So you just got a cease-and-desist letter telling you that you've infringed on someone's trademark and promising you hell on earth.
What's your next step?
Watch the video and find out!
You want to show that letter to your lawyer who is going to advise you of your options. But I know you're looking for something more specific than that. Here is what the lawyer would do when they read that letter.
First thing, they're going to see what rights that company that sent you a letter has. Do they have a registered trademark? Do they not have a registered trademark? What is their trademark registered for? What products and services does it cover? How closely does your brand resemble the brand that they have or that they allegedly have? What's sold on their website? What information can you get about them to see if there is really any confusion between your use of the brand and their use of their brand?
Based on that, the lawyer would make a decision whether the two trademarks are confusingly similar if there is a likelihood of confusion. And if the answer to that is yes, looks like there's actually some confusion there or there is a likelihood of confusion, then the lawyer would typically suggest coming up with a way for you to cut your losses and get out of it. So then you just read that letter and see what the other side wants from you. If all they want from you is to stop using the brand, probably that's what you're going to end up doing. The only thing here to negotiate is maybe you buy yourself some time to transition from the old brand to the new brand.
If there is no confusion, then there are two options that you can take. Option number one is you can ignore that letter and see how serious the other side is. What are they going to do? Are they gonna sue you, are they gonna send you another letter or they're just going to say, well, you know what, we tried, it didn't work, we're not gonna do anything about it?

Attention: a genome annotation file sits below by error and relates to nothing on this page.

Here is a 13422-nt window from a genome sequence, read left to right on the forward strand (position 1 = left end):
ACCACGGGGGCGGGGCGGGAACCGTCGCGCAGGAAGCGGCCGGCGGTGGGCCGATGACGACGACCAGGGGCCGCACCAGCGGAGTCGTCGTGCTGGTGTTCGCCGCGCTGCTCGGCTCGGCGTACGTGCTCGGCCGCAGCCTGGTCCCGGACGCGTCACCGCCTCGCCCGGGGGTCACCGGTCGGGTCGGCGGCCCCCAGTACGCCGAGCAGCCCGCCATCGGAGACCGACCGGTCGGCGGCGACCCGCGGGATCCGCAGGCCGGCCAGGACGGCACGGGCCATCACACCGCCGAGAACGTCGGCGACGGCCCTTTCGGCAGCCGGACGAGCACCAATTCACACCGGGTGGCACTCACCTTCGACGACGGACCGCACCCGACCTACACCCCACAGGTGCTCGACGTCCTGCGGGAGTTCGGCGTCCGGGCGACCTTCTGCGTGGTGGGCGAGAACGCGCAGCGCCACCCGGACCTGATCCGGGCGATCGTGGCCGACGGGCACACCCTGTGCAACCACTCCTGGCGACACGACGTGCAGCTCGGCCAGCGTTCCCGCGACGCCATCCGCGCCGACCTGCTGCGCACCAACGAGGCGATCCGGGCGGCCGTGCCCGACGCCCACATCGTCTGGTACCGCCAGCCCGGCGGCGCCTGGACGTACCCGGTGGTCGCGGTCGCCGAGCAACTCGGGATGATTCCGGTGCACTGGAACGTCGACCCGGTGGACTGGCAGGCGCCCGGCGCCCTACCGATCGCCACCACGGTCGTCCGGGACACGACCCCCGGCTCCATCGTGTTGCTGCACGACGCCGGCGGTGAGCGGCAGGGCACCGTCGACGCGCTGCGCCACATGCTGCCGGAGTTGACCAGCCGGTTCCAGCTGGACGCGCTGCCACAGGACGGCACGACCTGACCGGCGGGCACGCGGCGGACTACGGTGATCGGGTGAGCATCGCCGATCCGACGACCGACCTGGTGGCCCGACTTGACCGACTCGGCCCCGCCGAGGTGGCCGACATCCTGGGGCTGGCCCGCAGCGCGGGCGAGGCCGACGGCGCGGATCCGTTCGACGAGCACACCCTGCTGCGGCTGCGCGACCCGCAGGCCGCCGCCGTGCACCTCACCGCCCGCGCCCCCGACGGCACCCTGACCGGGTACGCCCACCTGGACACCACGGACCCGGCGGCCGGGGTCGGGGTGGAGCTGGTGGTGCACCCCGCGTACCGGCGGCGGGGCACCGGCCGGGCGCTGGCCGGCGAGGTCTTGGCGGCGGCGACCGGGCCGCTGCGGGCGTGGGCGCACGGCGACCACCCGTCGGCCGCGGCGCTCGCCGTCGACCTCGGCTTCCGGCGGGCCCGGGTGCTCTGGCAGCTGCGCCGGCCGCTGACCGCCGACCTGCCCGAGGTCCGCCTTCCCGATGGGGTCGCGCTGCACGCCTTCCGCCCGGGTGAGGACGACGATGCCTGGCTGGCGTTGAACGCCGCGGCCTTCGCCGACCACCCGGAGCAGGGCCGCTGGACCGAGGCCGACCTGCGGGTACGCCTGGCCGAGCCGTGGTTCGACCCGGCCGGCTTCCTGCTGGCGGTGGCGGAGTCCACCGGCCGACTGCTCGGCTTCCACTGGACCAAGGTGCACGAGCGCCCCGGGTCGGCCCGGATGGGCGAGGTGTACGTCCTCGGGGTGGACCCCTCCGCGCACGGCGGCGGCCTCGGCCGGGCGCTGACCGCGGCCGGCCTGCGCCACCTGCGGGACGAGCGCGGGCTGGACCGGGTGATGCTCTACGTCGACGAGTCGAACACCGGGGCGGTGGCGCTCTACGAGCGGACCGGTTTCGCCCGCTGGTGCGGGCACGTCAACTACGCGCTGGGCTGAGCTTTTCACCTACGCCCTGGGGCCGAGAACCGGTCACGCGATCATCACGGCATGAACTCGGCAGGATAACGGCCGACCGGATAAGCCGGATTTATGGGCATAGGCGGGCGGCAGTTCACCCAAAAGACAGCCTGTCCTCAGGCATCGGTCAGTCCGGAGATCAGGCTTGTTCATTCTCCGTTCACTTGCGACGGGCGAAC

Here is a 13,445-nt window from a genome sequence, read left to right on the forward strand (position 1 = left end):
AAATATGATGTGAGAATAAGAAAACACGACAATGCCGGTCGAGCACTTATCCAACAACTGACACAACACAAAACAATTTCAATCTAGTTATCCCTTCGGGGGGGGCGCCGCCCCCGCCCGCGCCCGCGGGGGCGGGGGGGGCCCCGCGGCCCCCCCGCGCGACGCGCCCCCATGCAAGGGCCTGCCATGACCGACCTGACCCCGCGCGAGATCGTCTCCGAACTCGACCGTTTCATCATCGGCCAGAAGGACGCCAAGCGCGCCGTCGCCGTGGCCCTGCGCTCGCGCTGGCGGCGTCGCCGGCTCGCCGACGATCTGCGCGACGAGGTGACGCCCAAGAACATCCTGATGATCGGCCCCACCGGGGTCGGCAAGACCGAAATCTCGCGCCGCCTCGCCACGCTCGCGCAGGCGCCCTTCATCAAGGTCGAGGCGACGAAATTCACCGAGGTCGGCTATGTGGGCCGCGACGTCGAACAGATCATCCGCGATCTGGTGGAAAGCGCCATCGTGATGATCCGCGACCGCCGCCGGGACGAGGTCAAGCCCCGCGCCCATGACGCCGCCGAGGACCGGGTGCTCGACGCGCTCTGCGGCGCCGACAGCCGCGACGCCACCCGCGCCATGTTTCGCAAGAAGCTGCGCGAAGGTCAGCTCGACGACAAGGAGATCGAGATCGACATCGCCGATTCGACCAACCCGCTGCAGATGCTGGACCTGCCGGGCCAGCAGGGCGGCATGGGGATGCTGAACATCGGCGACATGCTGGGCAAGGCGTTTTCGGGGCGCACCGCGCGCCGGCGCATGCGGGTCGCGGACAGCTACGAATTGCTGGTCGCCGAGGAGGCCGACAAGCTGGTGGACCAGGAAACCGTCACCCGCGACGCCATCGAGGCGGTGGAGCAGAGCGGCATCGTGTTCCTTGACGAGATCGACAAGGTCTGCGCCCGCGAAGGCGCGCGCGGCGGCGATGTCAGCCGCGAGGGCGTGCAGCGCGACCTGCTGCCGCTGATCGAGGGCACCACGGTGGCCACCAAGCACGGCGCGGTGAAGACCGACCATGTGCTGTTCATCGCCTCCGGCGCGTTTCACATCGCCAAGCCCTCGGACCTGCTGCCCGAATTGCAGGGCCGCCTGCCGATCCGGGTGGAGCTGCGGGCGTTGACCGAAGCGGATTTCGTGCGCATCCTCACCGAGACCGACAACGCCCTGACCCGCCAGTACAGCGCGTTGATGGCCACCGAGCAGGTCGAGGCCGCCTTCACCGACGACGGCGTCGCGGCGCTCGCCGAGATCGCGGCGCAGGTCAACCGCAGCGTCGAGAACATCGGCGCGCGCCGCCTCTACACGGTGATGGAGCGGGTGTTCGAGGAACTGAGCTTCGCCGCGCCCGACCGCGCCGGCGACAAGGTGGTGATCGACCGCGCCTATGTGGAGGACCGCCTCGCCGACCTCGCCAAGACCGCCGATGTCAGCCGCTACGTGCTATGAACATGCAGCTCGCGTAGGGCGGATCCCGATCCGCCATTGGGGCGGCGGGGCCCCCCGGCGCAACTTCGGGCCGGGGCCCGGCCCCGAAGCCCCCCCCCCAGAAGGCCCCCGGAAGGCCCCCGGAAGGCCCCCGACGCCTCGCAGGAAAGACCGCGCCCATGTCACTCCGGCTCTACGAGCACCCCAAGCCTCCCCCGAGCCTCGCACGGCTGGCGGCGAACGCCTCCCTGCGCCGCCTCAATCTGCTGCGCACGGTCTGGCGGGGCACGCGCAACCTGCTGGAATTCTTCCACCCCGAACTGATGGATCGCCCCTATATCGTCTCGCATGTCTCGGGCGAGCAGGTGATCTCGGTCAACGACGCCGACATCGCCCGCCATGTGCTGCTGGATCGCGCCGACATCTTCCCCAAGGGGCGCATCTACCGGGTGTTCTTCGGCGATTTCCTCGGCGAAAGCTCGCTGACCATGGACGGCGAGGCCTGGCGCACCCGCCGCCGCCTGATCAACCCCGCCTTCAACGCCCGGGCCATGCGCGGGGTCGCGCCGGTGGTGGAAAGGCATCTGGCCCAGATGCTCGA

Your other option is that you can respond to them, whether you do it yourself or have your lawyer do it for you or have somebody else do it for you. You can respond and say, we don't think that you have any claim, we don't think that you have any right to try to force us out of our brand; we don't think they're confusing; we don't think they're confusingly similar; that's what we do, that's what you do, here's the difference, that's it. And again, you are going to wait from there, whether they're going to insist that they think they're right or that's going to be the end of the conversation.
But the last thing, the last thing you want to do when you get this letter, is to do something about it or ignore it, without really understanding the consequences. So what you need to do is to understand and have somebody walk you through this to see what your chances are and whether the trademarks are indeed confusingly similar. And only make your decision—what to do or not to do based on that.
Disclaimer: Please note that this post and this video are not and are not intended as legal advice. Your situation may be different from the facts assumed in this post or video. Your reading this post or watching this video does not create a lawyer-client relationship between you and Trademark Factory International Inc., and you should not rely on this post or this video as the only source of information to make important decisions about your intellectual property.